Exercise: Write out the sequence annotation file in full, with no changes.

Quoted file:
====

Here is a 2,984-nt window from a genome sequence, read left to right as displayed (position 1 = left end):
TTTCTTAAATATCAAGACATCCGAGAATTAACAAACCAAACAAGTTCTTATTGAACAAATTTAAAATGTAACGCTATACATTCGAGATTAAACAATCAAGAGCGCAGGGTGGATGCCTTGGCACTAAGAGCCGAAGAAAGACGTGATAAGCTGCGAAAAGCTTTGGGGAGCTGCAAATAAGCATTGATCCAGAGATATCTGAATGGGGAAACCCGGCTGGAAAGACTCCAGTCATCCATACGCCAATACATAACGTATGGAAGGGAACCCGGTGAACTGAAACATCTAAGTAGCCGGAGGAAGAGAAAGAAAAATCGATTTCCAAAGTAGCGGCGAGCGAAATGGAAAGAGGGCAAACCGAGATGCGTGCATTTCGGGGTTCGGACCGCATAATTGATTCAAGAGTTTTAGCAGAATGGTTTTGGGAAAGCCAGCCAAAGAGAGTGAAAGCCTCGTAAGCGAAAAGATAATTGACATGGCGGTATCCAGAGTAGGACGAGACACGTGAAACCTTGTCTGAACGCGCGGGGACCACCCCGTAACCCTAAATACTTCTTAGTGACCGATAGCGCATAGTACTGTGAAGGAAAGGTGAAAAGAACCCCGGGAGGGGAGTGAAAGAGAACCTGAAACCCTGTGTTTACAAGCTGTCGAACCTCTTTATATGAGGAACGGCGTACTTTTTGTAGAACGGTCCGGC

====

Here is a 2,984-nt window from a genome sequence, read left to right as displayed (position 1 = left end):
TTTCTTAAATATCAAGACATCCGAGAATTAACAAACCAAACAAGTTCTTATTGAACAAATTTAAAATGTAACGCTATACATTCGAGATTAAACAATCAAGAGCGCAGGGTGGATGCCTTGGCACTAAGAGCCGAAGAAAGACGTGATAAGCTGCGAAAAGCTTTGGGGAGCTGCAAATAAGCATTGATCCAGAGATATCTGAATGGGGAAACCCGGCTGGAAAGACTCCAGTCATCCATACGCCAATACATAACGTATGGAAGGGAACCCGGTGAACTGAAACATCTAAGTAGCCGGAGGAAGAGAAAGAAAAATCGATTTCCAAAGTAGCGGCGAGCGAAATGGAAAGAGGGCAAACCGAGATGCGTGCATTTCGGGGTTCGGACCGCATAATTGATTCAAGAGTTTTAGCAGAATGGTTTTGGGAAAGCCAGCCAAAGAGAGTGAAAGCCTCGTAAGCGAAAAGATAATTGACATGGCGGTATCCAGAGTAGGACGAGACACGTGAAACCTTGTCTGAACGCGCGGGGACCACCCCGTAACCCTAAATACTTCTTAGTGACCGATAGCGCATAGTACTGTGAAGGAAAGGTGAAAAGAACCCCGGGAGGGGAGTGAAAGAGAACCTGAAACCCTGTGTTTACAAGCTGTCGAACCTCTTTATATGAGGAACGGCGTACTTTTTGTAGAACGGTCCGGC